National Association of Metal Finishers v. United States Environmental Protection Agency

719 F.2d 624 (1983)

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National Association of Metal Finishers v. United States Environmental Protection Agency

United States Court of Appeals for the Third Circuit
719 F.2d 624 (1983)

Facts

Clean Water Act (CWA) § 307(b) authorized the Environmental Protection Agency (EPA) (defendant) to set pretreatment standards for an industrial user’s discharge of pollutants that would flow through a publicly owned treatment works (POTW). The provision barred discharge of pollutants that would interfere with or pass through the POTW. Section 307(c) stated that the purpose of the pretreatment standards was to ensure that discharge sent to a POTW did not violate the POTW’s permit. The CWA’s legislative history stated that pretreatment requirements were not intended to substitute for effective treatment by the POTW. The EPA had regulations implementing § 307(b), including 40 C.F.R. § 403.5(a), the prohibited-discharge standard. The prohibited-discharge standard barred dischargers from introducing pollutants that passed through a POTW or interfered with a POTW’s operation or performance. In a 1978 rulemaking, the EPA proposed adding a safe harbor for disruptions to the POTW caused by dischargers otherwise in compliance with discharge regulations. However, amendments finalized in 1982 did not include the safe harbor. As proposed, interference was redefined as a disruption of POTW operations that caused or significantly contributed to either a violation of the POTW’s permit or a POTW’s use or disposal of sludge. A user significantly contributed to a violation or a sludge disposal problem by discharging daily pollutant loads greater than those allowed by the POTW contract or by law, by discharging wastewater differing from the user’s average discharge, or by knowing or having reason to know that its discharge would result in a POTW permit violation or sludge problem. The National Association of Metal Finishers (NAMF) (plaintiff) sued, arguing that the 1982 definition of interference was inconsistent with the CWA because a discharger could be held liable simply for discharging more wastewater than usual even if the POTW’s permit violation or sludge problem was caused by another discharger or by a fault at the POTW. The EPA argued that the new definition did require the EPA to show that a discharger’s waste led or gave rise to, i.e., caused, a problem for the POTW.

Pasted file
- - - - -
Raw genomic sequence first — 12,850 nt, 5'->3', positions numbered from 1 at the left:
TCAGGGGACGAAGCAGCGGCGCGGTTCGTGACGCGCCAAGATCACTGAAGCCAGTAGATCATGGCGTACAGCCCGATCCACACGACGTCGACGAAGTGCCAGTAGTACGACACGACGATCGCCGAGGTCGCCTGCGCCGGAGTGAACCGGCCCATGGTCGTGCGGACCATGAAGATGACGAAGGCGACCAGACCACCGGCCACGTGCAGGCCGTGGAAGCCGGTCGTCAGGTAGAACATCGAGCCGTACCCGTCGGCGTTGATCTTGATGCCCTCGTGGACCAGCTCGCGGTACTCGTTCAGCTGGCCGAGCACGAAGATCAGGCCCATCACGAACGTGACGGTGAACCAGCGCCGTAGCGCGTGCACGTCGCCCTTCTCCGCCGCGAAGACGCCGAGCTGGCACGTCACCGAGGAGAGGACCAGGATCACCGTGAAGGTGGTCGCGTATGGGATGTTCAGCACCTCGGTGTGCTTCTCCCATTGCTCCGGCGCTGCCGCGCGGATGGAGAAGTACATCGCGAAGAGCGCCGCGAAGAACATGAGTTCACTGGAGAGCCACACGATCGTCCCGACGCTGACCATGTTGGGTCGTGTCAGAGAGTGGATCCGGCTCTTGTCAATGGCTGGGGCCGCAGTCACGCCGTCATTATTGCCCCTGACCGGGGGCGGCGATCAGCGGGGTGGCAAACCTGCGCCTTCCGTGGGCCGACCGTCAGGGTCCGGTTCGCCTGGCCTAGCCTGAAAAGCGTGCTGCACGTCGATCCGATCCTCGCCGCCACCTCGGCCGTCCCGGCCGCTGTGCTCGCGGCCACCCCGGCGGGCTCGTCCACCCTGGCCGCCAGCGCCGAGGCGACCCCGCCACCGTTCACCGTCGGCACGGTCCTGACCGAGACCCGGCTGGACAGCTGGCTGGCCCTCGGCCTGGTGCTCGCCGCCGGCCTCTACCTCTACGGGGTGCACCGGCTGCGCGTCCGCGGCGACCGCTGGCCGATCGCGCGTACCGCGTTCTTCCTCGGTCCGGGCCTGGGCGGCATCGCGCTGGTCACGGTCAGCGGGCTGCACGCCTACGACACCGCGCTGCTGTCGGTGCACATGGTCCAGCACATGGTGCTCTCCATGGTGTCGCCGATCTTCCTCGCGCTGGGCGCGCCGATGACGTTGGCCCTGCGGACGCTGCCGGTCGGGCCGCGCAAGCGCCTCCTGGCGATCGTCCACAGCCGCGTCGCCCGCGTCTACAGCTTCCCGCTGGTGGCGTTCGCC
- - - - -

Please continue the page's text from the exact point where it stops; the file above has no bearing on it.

Rule of Law

Issue

Holding and Reasoning (Hunter, J.)

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